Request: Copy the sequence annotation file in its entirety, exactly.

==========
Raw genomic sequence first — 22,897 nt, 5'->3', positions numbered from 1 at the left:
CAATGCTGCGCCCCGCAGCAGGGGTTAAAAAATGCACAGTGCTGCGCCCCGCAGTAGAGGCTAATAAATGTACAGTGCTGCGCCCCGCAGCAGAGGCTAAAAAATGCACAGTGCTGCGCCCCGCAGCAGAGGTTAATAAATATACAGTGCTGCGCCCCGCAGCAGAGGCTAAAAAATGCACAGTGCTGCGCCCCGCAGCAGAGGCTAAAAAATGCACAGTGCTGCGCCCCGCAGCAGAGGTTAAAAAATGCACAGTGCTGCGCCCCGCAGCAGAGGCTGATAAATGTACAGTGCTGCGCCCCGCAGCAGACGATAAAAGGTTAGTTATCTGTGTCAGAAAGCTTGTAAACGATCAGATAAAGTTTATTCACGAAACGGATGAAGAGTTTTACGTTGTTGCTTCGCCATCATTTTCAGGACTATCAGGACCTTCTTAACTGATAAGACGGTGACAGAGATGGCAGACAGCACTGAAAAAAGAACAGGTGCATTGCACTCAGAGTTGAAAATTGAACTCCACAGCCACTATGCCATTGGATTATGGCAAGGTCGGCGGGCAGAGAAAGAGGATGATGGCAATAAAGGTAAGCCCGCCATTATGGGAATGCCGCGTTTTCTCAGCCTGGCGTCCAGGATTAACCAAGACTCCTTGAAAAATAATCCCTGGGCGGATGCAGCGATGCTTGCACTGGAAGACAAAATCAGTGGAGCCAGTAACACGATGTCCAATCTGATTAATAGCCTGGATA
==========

Raw genomic sequence first — 22,897 nt, 5'->3', positions numbered from 1 at the left:
CAATGCTGCGCCCCGCAGCAGGGGTTAAAAAATGCACAGTGCTGCGCCCCGCAGTAGAGGCTAATAAATGTACAGTGCTGCGCCCCGCAGCAGAGGCTAAAAAATGCACAGTGCTGCGCCCCGCAGCAGAGGTTAATAAATATACAGTGCTGCGCCCCGCAGCAGAGGCTAAAAAATGCACAGTGCTGCGCCCCGCAGCAGAGGCTAAAAAATGCACAGTGCTGCGCCCCGCAGCAGAGGTTAAAAAATGCACAGTGCTGCGCCCCGCAGCAGAGGCTGATAAATGTACAGTGCTGCGCCCCGCAGCAGACGATAAAAGGTTAGTTATCTGTGTCAGAAAGCTTGTAAACGATCAGATAAAGTTTATTCACGAAACGGATGAAGAGTTTTACGTTGTTGCTTCGCCATCATTTTCAGGACTATCAGGACCTTCTTAACTGATAAGACGGTGACAGAGATGGCAGACAGCACTGAAAAAAGAACAGGTGCATTGCACTCAGAGTTGAAAATTGAACTCCACAGCCACTATGCCATTGGATTATGGCAAGGTCGGCGGGCAGAGAAAGAGGATGATGGCAATAAAGGTAAGCCCGCCATTATGGGAATGCCGCGTTTTCTCAGCCTGGCGTCCAGGATTAACCAAGACTCCTTGAAAAATAATCCCTGGGCGGATGCAGCGATGCTTGCACTGGAAGACAAAATCAGTGGAGCCAGTAACACGATGTCCAATCTGATTAATAGCCTGGATA